At the OSU Hermiston Agricultural Research and Extension Center in eastern Oregon I have been working on some restoration plots along the field margins. Field margins, the small corners and sides of agricultural fields, are largely unmanaged and can contain many weeds that will propagate in neighboring crops. Recently there has been a growing interest in restoring field margins with native plants to increase native biodiversity, reduce soil erosion, and provide buffers. I am interested in using these areas to create natural habitats for invertebrates and enhance insect-mediated ecosystem services such as crop pollination and pest control. Did you know that native bee pollination can triple crop production?
To enhance these services, we planted over 2000 native plants in 24 field margin plots. The plants included bluebunch wheatgrass, Sandberg's bluegrass, bottlebrush squirreltail, Carey's balsamroot, common yarrow, and Lewis flax. All of these plants are found in local native grasslands and the last three are bee pollinated. Some of the plants grew very well and some we have yet to see germinate and may take a few years to establish. To the right you can see common yarrow with some buds on it that is about 18 inches tall. I am hoping that these native plants species will attract beneficial invertebrates (i.e. native bees, spiders, etc.) that can benefit our crops.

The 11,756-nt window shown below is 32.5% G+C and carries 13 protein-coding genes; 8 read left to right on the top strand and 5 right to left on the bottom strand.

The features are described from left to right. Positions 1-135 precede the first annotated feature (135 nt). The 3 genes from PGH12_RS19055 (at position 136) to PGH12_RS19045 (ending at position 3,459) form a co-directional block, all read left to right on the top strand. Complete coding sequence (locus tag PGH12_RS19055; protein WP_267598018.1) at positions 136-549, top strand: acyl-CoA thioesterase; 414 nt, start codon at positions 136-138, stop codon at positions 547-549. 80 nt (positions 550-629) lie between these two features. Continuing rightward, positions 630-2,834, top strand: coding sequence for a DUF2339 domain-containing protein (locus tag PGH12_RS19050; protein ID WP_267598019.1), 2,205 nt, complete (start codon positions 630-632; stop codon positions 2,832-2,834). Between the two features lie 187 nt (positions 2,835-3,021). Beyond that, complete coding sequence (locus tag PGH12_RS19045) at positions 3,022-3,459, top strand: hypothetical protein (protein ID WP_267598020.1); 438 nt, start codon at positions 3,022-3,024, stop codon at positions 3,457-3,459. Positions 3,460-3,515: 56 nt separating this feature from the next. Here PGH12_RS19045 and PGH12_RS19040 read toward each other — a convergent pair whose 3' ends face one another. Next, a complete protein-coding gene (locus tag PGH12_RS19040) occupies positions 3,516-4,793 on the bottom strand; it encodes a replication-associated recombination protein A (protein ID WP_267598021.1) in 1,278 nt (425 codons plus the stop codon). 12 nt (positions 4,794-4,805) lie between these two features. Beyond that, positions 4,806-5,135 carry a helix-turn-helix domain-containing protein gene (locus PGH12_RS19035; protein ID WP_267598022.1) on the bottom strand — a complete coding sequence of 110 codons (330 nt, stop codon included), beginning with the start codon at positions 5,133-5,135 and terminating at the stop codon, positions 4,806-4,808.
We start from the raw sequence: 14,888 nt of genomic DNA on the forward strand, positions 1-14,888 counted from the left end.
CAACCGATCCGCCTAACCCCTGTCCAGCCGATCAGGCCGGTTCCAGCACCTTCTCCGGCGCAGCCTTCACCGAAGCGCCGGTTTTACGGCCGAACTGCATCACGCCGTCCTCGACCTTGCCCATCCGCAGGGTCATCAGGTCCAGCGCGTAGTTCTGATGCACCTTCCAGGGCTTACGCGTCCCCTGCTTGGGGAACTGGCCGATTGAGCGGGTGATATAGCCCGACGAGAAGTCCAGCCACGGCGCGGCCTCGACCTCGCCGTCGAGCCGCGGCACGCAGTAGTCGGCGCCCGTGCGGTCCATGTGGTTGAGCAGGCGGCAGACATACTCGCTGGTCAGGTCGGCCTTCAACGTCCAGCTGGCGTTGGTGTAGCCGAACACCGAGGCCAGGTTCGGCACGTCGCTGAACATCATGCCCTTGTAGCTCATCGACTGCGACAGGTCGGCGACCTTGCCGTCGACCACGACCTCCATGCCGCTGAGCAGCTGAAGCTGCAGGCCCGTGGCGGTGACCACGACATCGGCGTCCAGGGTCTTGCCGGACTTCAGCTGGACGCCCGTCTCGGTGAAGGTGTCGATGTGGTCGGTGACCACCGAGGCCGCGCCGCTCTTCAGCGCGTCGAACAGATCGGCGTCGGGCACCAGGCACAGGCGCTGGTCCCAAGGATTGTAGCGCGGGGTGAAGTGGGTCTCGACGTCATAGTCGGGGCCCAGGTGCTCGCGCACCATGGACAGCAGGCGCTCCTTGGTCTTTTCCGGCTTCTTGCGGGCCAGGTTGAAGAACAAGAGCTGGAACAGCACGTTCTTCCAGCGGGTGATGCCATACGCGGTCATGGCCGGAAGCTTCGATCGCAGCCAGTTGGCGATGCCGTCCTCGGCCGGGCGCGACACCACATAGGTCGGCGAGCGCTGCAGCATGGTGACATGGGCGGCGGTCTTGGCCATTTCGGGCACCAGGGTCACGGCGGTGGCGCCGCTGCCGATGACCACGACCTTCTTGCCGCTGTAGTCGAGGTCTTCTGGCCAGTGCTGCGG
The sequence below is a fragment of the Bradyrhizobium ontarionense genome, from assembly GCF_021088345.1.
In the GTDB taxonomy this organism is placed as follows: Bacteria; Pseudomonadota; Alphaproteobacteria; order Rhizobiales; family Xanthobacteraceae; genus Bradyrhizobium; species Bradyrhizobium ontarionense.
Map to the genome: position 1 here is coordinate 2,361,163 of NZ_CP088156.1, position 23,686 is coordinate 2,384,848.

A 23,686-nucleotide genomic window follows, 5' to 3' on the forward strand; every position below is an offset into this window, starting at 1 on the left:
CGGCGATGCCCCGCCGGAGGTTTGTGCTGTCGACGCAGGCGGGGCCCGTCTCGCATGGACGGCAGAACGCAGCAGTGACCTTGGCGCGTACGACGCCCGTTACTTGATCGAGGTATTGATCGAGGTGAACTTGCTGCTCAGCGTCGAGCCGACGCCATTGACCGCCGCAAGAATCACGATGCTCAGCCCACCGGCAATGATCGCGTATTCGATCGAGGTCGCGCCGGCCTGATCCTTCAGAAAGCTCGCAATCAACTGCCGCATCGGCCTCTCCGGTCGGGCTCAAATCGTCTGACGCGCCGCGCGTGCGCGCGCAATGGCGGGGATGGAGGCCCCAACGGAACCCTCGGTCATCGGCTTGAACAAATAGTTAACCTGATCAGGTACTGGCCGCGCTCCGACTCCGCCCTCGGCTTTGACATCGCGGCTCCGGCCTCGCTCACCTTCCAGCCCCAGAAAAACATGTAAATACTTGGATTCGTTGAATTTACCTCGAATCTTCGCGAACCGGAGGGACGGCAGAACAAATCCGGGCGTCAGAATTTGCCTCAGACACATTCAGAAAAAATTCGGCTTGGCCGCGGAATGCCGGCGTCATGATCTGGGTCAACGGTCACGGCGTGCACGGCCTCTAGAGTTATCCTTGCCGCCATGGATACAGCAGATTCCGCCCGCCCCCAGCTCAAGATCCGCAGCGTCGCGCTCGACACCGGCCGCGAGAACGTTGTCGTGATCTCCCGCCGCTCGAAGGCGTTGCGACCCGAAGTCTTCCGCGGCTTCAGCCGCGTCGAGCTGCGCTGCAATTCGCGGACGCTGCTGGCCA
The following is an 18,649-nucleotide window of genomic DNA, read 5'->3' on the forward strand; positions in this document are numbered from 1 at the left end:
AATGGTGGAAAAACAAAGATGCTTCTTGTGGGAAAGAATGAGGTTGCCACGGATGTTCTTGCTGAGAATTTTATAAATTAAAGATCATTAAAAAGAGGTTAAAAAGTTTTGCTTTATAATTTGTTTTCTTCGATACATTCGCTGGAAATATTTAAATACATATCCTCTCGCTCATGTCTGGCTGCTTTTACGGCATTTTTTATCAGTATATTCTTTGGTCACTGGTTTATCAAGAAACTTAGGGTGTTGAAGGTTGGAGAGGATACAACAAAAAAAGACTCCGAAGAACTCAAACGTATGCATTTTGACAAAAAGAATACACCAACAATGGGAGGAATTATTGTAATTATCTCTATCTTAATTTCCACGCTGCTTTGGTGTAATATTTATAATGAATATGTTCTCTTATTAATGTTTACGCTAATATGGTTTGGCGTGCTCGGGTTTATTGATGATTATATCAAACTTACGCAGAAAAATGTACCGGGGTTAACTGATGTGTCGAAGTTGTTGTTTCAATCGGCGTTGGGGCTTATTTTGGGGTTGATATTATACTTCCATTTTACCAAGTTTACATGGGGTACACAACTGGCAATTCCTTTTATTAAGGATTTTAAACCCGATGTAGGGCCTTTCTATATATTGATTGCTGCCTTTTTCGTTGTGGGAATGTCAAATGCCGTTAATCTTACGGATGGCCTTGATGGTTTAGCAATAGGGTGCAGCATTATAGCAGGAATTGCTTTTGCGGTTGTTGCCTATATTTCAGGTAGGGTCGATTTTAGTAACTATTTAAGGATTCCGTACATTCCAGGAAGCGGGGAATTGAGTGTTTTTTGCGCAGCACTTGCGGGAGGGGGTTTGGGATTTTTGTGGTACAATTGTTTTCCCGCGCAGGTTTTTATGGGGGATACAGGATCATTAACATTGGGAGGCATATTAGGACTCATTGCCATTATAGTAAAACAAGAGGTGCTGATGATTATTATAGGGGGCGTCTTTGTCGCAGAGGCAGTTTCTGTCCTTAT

In the next set of photos you can see a before and after of the plots. The before is immediately after planting in September (following the dry season). The after photo shows growth in the plot after five months. Most of the growth is common weeds. We had a lot of problems with residual weeds in the plots. In several plots the weeds were several feet tall! To get rid of the weeds we mowed all of the plots twice this spring before the native plants germinated.
To read more about why I restored the field margins and some of the benefits you can visit my personal webpage here:
Lauren Smith is currently a PhD student at Oregon State University researching the effect of grassland restoration on native bee and spider communities. Visit her website here.